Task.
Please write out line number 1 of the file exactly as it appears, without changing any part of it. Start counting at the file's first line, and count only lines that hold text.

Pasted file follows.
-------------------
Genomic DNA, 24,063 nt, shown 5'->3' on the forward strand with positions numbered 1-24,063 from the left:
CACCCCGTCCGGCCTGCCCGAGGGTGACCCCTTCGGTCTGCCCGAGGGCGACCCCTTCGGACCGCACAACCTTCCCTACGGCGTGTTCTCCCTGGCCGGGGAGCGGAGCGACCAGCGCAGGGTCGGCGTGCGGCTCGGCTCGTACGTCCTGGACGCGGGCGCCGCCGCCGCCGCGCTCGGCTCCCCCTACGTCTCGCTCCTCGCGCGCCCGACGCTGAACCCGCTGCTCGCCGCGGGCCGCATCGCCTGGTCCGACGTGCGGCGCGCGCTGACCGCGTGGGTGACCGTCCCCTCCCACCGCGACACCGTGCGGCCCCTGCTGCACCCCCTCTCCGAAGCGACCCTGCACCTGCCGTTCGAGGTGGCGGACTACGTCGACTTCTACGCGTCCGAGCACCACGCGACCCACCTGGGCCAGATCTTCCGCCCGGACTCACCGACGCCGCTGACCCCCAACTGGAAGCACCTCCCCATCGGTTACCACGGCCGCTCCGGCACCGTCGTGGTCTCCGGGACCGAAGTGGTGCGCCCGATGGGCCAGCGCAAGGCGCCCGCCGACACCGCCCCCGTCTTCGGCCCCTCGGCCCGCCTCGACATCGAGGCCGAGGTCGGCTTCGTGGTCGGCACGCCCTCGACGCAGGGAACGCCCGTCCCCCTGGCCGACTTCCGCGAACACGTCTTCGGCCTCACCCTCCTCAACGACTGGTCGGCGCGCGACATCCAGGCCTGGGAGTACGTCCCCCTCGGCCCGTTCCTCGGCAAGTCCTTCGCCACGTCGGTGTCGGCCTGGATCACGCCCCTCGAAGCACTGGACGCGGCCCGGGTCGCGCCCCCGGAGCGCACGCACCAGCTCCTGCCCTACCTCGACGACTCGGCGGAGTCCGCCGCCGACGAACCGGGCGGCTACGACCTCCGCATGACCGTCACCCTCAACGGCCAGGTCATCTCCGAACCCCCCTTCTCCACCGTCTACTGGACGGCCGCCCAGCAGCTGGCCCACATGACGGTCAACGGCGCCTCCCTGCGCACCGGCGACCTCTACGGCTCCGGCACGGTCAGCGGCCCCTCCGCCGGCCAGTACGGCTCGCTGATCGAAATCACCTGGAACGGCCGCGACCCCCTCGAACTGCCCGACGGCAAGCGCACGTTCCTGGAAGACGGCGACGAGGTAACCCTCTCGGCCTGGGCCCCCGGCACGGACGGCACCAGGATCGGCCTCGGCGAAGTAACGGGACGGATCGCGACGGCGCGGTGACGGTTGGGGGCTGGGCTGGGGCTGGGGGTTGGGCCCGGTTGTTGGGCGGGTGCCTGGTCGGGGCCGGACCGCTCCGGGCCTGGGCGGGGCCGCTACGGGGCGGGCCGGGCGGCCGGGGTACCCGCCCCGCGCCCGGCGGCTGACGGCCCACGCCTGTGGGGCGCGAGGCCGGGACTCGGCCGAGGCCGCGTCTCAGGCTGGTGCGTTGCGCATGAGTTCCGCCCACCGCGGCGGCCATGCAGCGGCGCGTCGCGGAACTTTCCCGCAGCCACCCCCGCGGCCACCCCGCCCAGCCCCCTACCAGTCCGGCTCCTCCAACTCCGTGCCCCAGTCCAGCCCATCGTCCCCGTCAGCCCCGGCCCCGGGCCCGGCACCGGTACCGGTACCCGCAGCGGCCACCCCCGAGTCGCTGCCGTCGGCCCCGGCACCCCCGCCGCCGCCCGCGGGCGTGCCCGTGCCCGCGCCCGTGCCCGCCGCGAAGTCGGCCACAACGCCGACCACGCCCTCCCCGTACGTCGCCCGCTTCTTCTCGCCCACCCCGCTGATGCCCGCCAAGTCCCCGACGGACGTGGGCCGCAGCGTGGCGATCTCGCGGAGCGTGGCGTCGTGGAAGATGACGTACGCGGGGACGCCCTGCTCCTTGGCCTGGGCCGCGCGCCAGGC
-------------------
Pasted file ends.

Genomic DNA, 24,063 nt, shown 5'->3' on the forward strand with positions numbered 1-24,063 from the left: